“I want to show you that the real world, as understood scientifically, has magic of its own–the kind I call poetic magic: an inspiring beauty which is all the more magical because it is real and because we can understand how it works . . . The magic of reality is–quite simply–wonderful. Wonderful and real. Wonderful because real.” — Richard Dawkins in The Magic of Reality
When I heard that Richard Dawkins was writing a book for young people, I was semi-interested. When I heard that the book was going to be illustrated by Dave McKean, I was solidly interested. When I read the above quote, I was sold. I am so glad that someone else, with a bigger mouth than mine, is finally talking about the idea of “poetic magic.” This is the best kind of magic because it never goes away. The more we delve into it, the cooler it gets. The more magical–awe inspiring, beautiful–it is. This is the world in which we live.
This kind of magic is all around us, and people have been trying to understand it for a long time. The Magic of Reality is a fascinating mix of history/culture, science, and art that brings science alive in a way that can’t help but draw in readers–even a “non-science person” such as myself–as it answers questions with the many ways humans have tried to understand the natural world with myth and science. I must admit that I often found the cultural bits more interesting than the science bits, but the real draw throughout the book were the illustrations, which were almost a second narrative that intertwined with the text. I imagined the illustrations as one reader’s imagination/thought process as he or she sorted through the stories and facts that filled the book. Some pages are like dreamscapes while others are more like diagrams. It really opens the book up to people, like myself, who aren’t used to thinking scientifically or who may connect with concepts more visually. It really is quite striking.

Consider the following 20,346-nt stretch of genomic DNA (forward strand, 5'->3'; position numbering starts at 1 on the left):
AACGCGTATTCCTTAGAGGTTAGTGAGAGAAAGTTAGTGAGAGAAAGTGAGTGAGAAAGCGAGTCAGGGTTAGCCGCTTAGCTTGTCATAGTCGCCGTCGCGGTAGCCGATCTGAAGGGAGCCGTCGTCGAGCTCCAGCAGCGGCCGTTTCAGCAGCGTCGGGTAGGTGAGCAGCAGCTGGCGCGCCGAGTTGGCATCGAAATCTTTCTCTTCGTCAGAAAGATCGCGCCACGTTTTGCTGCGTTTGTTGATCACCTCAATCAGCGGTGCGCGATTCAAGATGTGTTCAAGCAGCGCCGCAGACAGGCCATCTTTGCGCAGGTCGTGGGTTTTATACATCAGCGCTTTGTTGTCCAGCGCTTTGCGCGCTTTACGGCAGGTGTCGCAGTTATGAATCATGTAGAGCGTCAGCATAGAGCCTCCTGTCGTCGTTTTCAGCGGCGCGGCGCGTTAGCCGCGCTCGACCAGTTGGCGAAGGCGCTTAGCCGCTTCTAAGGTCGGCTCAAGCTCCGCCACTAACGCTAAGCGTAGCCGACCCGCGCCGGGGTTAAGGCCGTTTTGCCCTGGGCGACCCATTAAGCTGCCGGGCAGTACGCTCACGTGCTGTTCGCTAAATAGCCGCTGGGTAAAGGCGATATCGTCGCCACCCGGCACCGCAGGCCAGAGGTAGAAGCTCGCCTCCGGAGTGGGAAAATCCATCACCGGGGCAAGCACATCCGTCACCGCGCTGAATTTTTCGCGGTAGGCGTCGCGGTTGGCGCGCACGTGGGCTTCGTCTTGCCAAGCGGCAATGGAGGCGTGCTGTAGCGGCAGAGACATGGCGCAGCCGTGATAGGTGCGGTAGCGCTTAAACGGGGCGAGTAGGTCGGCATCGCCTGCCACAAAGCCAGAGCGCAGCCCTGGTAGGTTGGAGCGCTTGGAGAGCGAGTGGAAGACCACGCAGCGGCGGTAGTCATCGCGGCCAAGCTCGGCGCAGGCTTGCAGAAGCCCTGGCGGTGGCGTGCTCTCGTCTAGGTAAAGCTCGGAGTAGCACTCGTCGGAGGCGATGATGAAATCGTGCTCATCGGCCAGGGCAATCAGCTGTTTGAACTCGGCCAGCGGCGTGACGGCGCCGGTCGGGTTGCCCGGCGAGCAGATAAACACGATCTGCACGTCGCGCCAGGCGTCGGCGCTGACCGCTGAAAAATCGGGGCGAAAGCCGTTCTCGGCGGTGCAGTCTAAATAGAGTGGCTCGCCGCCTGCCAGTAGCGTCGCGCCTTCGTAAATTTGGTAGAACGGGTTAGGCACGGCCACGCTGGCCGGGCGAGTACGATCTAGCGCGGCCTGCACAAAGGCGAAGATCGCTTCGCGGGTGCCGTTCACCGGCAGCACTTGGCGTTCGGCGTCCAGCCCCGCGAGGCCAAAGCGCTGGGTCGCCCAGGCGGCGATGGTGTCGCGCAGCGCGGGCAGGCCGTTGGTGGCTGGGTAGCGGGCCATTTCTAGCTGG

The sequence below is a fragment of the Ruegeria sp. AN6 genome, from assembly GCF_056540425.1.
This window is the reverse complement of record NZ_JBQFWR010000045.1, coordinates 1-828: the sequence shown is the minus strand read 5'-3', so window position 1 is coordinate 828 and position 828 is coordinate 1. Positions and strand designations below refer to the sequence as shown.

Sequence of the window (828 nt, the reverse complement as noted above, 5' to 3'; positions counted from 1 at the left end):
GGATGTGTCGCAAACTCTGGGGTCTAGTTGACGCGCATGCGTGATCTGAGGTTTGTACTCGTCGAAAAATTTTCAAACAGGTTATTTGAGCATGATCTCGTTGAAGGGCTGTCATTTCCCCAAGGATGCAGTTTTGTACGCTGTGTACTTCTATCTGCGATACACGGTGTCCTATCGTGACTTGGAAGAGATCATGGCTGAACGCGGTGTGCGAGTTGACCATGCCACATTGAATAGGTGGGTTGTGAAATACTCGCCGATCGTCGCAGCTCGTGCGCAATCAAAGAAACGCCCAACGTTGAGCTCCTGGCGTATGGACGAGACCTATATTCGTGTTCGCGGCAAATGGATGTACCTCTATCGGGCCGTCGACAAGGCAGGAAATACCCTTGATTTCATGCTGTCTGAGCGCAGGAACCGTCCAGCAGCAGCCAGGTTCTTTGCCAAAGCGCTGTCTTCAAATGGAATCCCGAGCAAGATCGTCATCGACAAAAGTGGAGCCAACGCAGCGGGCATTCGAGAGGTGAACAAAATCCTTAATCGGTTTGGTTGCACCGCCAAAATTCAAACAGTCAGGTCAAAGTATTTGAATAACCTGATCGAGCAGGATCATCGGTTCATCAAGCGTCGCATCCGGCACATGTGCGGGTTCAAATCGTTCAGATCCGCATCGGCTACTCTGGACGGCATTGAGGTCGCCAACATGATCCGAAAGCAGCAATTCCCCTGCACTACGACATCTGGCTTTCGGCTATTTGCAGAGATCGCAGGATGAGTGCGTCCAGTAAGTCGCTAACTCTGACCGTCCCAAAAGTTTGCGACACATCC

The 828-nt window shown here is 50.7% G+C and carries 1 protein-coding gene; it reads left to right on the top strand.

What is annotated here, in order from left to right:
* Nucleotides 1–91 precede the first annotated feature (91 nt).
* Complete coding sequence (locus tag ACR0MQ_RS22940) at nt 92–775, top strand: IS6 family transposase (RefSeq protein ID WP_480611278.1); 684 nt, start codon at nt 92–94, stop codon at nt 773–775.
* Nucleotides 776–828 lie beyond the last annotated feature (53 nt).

That’s the good news. The bad news is that not everyone likes Richard Dawkins’ way of talking about religion. Even non-religious people don’t necessarily appreciate that this book includes the Judeo-Christian stories right next to the myths of others cultures with no differentiation between them. I even blogged about my concern before I’d read the book. Now that I have read The Magic of Reality, I’m less concerned. It didn’t seem to cross any lines I hadn’t seen crossed in books aimed at young people before when addressing issue related to religion, faith, or critical thinking, in particular the Really, Really Big Questions series I blogged about recently.
These are just a few of the issues I discussed during a taping of an upcoming episode of Atheists Talk, which is a public access television show produced by the MN Atheists. You might remember me blogging about it before. Keep an eye for your local stations or for the podcast when it becomes available if you are interested in the whole conversation.
Meanwhile, I’ll be putting The Magic of Reality on the shelf for a while until Ladybug is old enough to appreciate it. Can’t wait. :)
For more about science for kids, see my Secular Thursday page.
Disclosure: Amazon links are affiliate links.